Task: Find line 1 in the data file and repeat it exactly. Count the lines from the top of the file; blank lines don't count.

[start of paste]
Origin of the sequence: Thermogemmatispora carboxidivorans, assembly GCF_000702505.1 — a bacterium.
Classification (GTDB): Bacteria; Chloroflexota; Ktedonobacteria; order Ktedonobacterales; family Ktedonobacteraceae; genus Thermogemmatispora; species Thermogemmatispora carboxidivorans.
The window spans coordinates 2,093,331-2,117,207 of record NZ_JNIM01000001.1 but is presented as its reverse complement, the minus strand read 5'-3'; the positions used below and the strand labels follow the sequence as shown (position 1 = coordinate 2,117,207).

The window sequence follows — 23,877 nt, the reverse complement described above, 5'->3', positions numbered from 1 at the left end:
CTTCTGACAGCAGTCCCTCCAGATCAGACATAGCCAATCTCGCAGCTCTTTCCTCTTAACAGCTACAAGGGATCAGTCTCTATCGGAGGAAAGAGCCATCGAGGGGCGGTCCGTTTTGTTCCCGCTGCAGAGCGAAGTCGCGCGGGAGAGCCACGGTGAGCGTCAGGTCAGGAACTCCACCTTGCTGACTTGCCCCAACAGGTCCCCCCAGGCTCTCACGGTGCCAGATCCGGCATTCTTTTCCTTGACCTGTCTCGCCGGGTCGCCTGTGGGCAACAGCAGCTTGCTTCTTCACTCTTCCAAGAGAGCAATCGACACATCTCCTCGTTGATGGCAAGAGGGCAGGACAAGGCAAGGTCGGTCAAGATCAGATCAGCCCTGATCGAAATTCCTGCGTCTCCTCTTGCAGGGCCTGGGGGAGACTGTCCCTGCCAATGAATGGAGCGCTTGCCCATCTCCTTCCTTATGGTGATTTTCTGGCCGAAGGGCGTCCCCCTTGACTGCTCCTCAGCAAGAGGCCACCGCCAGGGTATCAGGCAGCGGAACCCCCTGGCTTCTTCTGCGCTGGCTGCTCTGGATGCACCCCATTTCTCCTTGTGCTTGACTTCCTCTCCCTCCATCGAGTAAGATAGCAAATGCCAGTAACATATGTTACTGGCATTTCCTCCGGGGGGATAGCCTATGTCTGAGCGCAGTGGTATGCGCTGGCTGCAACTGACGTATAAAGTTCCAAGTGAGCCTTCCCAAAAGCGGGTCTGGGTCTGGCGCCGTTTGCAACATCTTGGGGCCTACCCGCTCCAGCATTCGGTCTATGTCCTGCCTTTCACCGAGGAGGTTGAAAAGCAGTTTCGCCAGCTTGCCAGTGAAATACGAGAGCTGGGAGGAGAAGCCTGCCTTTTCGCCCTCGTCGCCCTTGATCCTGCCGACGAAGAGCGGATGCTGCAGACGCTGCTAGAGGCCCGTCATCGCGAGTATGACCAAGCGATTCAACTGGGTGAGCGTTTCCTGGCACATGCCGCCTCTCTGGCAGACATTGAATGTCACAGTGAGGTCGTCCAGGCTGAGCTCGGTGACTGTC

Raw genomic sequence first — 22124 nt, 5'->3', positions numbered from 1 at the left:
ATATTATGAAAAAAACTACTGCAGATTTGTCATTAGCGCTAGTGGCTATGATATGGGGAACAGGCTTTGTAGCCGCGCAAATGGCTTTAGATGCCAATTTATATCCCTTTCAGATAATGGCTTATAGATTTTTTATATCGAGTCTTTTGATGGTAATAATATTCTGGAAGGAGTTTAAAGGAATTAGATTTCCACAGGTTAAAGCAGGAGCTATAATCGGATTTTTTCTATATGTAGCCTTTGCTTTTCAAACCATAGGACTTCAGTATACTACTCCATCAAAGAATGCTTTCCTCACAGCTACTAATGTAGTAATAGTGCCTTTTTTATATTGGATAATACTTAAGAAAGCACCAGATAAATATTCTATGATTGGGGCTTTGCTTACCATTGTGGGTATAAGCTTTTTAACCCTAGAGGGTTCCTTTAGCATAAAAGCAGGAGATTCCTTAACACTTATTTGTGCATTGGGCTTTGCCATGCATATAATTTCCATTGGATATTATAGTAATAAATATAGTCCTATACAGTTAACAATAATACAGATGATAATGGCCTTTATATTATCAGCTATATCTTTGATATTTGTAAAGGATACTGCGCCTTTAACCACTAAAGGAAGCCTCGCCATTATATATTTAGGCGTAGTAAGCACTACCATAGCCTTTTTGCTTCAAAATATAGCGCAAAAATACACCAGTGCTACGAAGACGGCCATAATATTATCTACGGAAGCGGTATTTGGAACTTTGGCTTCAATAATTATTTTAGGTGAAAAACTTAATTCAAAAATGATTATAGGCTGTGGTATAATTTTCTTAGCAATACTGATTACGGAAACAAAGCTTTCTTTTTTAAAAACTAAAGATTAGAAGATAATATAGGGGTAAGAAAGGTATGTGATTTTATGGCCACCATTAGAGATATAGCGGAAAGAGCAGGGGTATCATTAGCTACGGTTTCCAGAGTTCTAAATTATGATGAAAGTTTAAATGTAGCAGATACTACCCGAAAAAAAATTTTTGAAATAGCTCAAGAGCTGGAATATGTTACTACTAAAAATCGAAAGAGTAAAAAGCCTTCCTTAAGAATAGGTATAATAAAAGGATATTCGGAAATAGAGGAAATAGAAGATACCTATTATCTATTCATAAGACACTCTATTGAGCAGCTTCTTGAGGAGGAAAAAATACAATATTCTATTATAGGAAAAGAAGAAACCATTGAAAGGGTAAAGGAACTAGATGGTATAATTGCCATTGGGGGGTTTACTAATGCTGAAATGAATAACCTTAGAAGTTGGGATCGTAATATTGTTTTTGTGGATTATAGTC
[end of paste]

Origin of the sequence: Thermogemmatispora carboxidivorans, assembly GCF_000702505.1 — a bacterium.